Take the difference of binomial expressions in the power above the one you’re interested in getting the formula for:
Apply the summation operator to both sides:
The left-hand side collapses down to n³ and the sum of 1 n times is n so
That’s a simpler formula to expand given we know the sum(i) thing is n(n+1)/2. And it’s easy to keep going for higher powers.
And when I started expanding these out, I noticed a recursive pattern. Let’s do it for the sum of 4th powers, given we have worked out the formulas for the sums of powers below it
We get this complicated looking thing, but it has a nice recursive pattern
If k is the power we want a formula for, the coefficient of the first term with the highest power is always 1/k+1. Let’s look at the last example for k=4. The first term is 1/5*n⁵. The next highest term only appears once, in the first bracket, so it’s coefficient is (5 choose 2)*(its coefficient in the previous sum, which is 1/4). The third highest term appears twice, so it’s (5 choose 2)*1/3 minus (5 choose 2)*(1/3 — which is the coefficient it had in the previous-previous sum). And the last so on until you get to the last power, which is always n. I probably lost you with all this text, but basically this recursive definition of previous sums and alternating combinatoric numbers means I could generate a table of these coefficients mechanically which represents the formulas of sums of powers. I started with 1 and calculated each row from the previous rows: each number was the result of an alternating sum involving the numbers in the diagonal, starting with the one nearest to it. The first number is always 1/k+1. Eg in the fourth row, the second number is 1/4*(6*1/3) = 1/2. The third number is 1/4(6*1/2) minus 1/4*(4*1/2) = 1/4. And the last number is 1/4*(6*1/6) minus 1/4*(4*1/2) plus 1/4*(1*1) = 0.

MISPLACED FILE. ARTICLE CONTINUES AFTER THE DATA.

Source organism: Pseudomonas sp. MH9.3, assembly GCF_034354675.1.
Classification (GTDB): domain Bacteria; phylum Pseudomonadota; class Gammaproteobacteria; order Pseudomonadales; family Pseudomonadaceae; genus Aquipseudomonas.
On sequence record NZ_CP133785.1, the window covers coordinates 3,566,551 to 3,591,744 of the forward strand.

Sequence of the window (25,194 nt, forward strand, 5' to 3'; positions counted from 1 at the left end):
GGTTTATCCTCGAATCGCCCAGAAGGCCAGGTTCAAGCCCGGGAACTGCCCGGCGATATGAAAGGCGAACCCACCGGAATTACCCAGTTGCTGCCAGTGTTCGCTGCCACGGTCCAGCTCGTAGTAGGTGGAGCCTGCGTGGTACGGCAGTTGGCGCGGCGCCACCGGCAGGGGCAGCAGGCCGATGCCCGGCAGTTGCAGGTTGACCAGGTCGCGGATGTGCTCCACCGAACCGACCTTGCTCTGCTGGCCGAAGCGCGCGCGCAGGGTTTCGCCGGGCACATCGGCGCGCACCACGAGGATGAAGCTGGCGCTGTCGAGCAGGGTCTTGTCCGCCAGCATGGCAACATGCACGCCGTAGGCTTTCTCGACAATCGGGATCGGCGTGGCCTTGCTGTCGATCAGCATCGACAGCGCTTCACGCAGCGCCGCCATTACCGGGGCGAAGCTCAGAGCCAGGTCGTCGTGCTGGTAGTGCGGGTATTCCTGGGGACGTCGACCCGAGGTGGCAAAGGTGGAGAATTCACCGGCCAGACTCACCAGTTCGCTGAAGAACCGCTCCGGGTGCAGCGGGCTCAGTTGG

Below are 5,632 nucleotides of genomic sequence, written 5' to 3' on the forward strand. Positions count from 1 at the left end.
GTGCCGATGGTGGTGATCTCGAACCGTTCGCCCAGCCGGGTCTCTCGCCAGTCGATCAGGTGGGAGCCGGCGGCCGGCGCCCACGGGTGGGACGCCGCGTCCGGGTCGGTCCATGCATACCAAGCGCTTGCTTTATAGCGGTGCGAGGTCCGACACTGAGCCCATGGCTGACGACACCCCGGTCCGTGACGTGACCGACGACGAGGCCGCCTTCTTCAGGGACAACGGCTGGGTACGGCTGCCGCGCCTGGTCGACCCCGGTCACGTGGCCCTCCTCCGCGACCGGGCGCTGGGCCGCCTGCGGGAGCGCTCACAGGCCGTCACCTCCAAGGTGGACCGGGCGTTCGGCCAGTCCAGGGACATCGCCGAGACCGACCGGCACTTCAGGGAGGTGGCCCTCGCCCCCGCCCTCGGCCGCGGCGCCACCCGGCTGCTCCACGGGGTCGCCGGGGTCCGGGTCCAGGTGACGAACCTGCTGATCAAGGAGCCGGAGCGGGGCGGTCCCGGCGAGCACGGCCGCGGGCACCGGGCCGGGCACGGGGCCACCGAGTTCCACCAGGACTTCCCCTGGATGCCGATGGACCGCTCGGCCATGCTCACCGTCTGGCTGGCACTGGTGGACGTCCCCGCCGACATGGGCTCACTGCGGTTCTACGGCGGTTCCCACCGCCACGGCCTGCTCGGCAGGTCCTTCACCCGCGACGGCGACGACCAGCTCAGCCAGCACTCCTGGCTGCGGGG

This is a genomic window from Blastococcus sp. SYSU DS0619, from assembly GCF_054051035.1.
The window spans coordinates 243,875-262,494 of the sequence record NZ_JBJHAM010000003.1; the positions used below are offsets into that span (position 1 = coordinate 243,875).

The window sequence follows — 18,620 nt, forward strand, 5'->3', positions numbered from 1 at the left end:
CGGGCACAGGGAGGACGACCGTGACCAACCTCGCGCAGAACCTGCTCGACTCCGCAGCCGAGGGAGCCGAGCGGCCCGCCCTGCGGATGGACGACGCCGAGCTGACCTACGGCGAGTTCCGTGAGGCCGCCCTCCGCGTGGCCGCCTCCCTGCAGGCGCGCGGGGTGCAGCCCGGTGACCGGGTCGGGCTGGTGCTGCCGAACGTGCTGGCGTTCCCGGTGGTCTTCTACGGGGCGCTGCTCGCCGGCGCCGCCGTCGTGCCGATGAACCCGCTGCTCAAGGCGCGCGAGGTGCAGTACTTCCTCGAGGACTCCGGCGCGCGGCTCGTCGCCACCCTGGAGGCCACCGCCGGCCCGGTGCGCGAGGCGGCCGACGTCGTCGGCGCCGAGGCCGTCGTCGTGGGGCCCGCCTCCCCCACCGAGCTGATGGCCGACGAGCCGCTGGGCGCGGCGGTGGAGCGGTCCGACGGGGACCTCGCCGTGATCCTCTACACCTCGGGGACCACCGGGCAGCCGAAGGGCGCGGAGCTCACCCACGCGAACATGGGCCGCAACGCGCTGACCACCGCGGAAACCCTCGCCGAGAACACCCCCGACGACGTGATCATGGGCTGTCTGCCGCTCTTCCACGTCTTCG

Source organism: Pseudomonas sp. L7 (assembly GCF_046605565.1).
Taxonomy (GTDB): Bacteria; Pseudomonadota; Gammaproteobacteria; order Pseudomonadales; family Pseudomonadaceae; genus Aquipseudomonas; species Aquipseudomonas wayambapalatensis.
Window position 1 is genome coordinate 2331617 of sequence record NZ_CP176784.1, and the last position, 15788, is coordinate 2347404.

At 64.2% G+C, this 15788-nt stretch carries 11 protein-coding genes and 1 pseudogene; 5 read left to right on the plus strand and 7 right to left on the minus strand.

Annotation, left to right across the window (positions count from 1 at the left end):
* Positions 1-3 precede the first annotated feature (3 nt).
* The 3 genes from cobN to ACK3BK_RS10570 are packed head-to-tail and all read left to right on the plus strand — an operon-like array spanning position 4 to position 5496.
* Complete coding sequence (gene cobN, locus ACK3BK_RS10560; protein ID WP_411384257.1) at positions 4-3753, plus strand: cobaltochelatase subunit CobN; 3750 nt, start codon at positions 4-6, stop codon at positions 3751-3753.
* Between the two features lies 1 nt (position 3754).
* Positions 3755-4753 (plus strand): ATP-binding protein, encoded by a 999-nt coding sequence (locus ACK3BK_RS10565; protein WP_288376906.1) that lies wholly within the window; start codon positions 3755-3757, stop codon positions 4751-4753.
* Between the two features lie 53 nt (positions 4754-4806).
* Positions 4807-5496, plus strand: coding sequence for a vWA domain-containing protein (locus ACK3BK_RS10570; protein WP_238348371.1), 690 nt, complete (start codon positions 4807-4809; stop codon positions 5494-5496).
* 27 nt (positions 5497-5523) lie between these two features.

The Bernoulli numbers!! Yaaaaaas. I was pretty excited. Turns out the Bernoulli numbers are the coefficients of the last terms in the sums of powers formulas (which are polynomials). So the last line stands for the coefficients of the polynomial which is the formula for the sum of 6th powers:
Now we have a totally mechanical way to generate these formulas. I noticed some interesting properties. For example, the alternating sum of each row equals zero.
At some point, as I was calculating out by hand the 6th or 7th row, I noticed something else peculiar — that the Bernoulli numbers were showing up in the complicated sums I was doing to generate the numbers of each row. That’s when I realised I could just use the Bernoulli numbers (or the numbers in the outermost diagonal) as a shortcut to generate each row. Here’s that method for generating the 7th row:
Calculate the first 7 Bernoulli numbers by doing this elaborate alternating sum involving the combinatorial numbers and the previous Bernoulli numbers and dividing by 7:
Take the 7th row of Pascal’s Triangle:
and multiply them together and divide by 7:
E prego…these are the coefficients of the terms that you can add to get the sums of 6th powers. The way to get each coefficient [ n k ] where n is the power of interest and k is the position of the term (starting from 0) is